Background —

My role

researchvisual designdesign auditdesign leadinternal testing


As THE ICONIC design team grew, it became increasingly important to maintain a consistent style and visual language across the website.

With designers working in different squads, there was a clear need for a unified design language to help guide and leverage fundamental elements.

The end goal was to have a collection of reusable components, guided by clear principles, that can be combined together to create as simple or as complex experience as needed.

How this came about

When I started at THE ICONIC it took me longer than usual to get my head around their design language. There was no design on-boarding, there was no ‘way we did things’ and all designers were essentially creating their own experiences and leveraging other designers work, we designed to different mobile screen sizes and were driven by preference rather than process.

The problem

Because the design team worked in cross functional squads, basic fundamental elements such as spacing, icons, font and colours varied from feature to feature, this created an inconsistent experience for our users. It also took a full squad to create a simple page or feature as there was so no reusable components in the site.

The challenge

The wider company didn’t see the value in a dedicated squad to the design, develop and manage this mountain of a project we called THE ICONIC Design System.

The goal

My aim was to firstly get the designers consistent and eventually to get resources to build a centralised place for both developers and designers where all rules, designs and code would be documented and reusable.

Problem statement
How might we enable our designers and developers to concentrate on the end-to-end experience instead of repetitive UI problems while remaining more consistent than ever before —

Research —


The first step was to review the entire site end-to-end and document and then categorise the current components making up THE ICONIC website and app. Reviewing elements such as form fields, radio buttons, images, accordions and cards etc. During this process we found many inconsistencies.

Design system audit
Laying the foundation
This system is based largely on the principles of atomic design —

The key idea behind this methodology is small, independent, atomic-parts that can be combined into larger molecular structures.

This foundation defined our grids, spacing, typography, dividers, border radius, shadows, buttons and form fields.


The 8px grid has been chosen due to it’s flexibility to a variety of different screen sizes. In some cases, a smaller increment is needed hence the use of 4px. This should be limited to use in text and icon placement.

Using this guide for both horizontal and vertical spacing will ensure consistency across all devices and mediums. This enables rapid and consistent scalability across THE ICONIC.


We use Proxima nova as the main typeface across web and app with Didot as the secondary font mainly used for marketing campaigns.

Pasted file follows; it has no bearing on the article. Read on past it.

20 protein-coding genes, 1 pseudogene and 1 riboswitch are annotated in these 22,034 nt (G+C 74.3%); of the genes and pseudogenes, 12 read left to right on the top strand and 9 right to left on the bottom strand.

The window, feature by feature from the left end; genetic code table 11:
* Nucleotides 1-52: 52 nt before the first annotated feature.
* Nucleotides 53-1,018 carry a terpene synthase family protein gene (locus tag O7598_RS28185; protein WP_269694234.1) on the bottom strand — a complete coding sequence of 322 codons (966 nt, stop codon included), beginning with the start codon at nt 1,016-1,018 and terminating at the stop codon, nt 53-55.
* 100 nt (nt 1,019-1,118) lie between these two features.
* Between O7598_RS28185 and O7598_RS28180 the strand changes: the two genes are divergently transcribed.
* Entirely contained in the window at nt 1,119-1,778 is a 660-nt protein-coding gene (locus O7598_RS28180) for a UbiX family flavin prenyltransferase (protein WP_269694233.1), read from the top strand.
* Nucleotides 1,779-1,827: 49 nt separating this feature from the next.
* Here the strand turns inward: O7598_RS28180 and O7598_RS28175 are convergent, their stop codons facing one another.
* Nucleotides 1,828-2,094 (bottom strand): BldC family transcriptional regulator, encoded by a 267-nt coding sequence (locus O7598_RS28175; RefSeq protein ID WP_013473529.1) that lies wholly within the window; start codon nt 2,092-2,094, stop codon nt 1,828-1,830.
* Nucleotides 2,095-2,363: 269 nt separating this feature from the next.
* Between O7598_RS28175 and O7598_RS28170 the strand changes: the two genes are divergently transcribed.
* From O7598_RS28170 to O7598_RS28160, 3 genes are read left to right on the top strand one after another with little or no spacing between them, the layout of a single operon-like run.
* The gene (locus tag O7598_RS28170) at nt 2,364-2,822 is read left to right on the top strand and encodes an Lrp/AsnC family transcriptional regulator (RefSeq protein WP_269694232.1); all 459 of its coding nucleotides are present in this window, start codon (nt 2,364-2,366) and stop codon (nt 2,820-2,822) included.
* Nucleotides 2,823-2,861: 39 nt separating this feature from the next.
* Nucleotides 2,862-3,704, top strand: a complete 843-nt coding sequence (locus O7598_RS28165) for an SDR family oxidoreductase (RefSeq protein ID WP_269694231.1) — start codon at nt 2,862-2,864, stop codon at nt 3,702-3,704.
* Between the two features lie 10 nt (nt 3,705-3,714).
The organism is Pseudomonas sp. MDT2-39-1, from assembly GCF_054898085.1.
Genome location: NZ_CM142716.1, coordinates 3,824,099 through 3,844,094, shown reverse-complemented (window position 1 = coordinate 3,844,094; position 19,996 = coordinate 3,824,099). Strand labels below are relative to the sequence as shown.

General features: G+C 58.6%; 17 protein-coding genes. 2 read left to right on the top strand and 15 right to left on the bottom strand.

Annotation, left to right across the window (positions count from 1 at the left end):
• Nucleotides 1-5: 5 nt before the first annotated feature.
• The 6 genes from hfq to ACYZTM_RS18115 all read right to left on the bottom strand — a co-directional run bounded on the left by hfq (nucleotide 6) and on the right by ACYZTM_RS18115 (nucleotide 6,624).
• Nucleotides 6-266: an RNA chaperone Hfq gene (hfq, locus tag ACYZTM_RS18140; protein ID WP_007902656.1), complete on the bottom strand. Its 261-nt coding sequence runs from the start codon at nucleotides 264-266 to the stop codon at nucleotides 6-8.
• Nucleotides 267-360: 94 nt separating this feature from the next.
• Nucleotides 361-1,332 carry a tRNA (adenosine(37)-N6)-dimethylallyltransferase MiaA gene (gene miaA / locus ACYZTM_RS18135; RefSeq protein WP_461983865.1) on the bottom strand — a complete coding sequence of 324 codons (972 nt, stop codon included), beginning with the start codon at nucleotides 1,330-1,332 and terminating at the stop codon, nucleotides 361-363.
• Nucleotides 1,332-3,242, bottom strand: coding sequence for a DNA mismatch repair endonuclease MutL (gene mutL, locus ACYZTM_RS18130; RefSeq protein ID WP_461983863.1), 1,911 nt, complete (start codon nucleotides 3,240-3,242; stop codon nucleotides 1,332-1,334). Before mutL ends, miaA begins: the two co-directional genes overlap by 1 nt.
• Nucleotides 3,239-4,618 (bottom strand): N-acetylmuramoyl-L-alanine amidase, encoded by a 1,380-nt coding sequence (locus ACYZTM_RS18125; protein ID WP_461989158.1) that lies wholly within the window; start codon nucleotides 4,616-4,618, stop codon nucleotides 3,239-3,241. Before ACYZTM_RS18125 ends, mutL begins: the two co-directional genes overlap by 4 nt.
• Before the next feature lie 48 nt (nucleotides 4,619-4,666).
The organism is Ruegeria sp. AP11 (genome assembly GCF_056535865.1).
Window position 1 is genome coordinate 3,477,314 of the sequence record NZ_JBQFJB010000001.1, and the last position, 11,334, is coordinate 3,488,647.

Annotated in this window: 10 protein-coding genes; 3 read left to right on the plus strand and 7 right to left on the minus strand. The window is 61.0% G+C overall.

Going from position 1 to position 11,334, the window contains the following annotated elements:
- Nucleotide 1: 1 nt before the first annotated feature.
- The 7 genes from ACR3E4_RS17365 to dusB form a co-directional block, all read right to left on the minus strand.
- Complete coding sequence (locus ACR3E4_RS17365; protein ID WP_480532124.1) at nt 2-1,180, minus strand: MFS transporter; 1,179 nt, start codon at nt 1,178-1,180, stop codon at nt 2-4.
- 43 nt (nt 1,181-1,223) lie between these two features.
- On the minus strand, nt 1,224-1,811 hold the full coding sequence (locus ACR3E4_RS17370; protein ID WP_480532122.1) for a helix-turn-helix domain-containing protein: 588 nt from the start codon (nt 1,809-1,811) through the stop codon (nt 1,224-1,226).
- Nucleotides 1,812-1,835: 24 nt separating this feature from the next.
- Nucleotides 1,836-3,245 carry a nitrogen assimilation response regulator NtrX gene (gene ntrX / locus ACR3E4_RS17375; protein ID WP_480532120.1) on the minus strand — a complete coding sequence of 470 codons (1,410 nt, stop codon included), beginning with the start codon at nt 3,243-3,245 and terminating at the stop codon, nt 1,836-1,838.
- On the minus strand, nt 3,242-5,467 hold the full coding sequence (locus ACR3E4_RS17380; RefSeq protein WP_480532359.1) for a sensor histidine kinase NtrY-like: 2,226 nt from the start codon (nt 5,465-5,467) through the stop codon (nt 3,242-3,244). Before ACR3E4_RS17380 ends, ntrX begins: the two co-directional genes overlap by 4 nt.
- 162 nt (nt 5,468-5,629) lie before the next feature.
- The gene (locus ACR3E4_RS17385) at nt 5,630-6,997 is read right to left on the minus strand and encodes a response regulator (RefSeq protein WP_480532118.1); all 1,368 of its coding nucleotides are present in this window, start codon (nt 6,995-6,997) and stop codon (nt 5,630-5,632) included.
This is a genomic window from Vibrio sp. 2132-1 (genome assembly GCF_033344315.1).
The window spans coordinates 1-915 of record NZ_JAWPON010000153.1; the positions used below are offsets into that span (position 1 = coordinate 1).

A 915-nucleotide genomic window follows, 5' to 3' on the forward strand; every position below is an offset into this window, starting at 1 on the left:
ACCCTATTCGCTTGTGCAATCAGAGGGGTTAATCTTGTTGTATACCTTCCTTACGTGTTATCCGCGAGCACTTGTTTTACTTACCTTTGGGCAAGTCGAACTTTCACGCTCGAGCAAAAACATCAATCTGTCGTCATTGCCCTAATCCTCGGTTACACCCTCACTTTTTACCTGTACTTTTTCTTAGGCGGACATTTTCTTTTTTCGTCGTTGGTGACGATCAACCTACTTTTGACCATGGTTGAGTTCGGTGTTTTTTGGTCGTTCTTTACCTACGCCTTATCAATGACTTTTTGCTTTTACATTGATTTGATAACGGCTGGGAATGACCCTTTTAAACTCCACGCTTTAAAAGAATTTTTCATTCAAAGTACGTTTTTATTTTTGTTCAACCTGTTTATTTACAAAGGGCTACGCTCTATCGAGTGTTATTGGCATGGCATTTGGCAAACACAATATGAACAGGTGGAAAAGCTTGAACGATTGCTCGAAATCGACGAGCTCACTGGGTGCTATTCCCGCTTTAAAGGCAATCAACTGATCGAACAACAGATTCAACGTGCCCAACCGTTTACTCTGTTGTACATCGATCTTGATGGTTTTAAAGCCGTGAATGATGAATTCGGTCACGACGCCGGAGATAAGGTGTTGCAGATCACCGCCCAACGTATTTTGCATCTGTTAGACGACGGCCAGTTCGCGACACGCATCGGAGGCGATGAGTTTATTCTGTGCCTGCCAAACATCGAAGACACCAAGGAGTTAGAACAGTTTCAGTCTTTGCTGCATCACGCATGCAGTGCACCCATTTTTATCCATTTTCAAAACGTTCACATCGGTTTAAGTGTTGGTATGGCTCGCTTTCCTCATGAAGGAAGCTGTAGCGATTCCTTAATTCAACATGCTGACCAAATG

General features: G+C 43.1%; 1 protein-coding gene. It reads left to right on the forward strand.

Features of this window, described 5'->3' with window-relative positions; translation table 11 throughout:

The Primary colour palette was used throughout the site and we also had a colour palette exclusively used for illustrations and some iconography.

Primary colours

Illustration colours

Card elevation

Cards are a great way to isolate content from its surroundings, indicating interactivity and denoting hierarchy. Cards of both types always maintain a 4px radius with ‘smooth corners’ applied.

Interactive-default Opacity: 16% X offset: 0 Y offset: 1px Blur: 4px
Hover Opacity: 24% X offset: 0 Y offset: 4px Blur: 8px
Clicked Opacity: 24% X offset: 0 Y offset: 2px Blur: 4px
Non-interactive Non-interactive cards have no elevation and sit on a 1px #EFEFEF stroke.

Buttons allow users to take action in one click. Here are all the buttons we use and why.


For the principle call to action on the page.


Used for actions not as important as primary action. Usually placed beside primary button as alterative option.

Ghost CTA

When action does not requires primary dominance on the page.


Tells out user what will happen when the click the button by using verbs that describe the action and is further illustrated with an icon.

Results —

The roll-out

We began this process by creating a master Sketch file that was the source of truth. Within this Sketch library were the basic fundamentals made into symbols and used across all new files.

Designers were alerted to any changes to their libraries and we were all able to update our files quite easily. We used Zeplin and then Invision as a shared resource with the developers.

Master Sketch library

12hrs → 45mins

The preference centre I worked on was designed in 1 day due to using reusable components. A feature like the preference centre would usually take around 2 weeks of design time for desktop alone.

We also designed the ‘Sneaker Freaker’ campaign in 45 mins using the new design system which would normally take 12 hours.

Design System result


Throughout this development, my manager and I spoke at company wide stand ups, learning days and at tech townhalls, trying to sell the importance of the design system. We were aware that THE ICONIC Design System was not a one team project and if we wanted it to succeed we needed everyone on board.

Bringing it all together

After 3 months tirelessly working towards the creation of THE ICONIC Design System, the wider company saw value in this project and decided to dedicate a full time design squad.

Now, not only is the design reusable but the same can be said for code, reducing costs and creating major efficiencies across development. The next step is for a front-end public accessible website to be built explaining who were are, how we look, as well as our principles using atomic design methodology.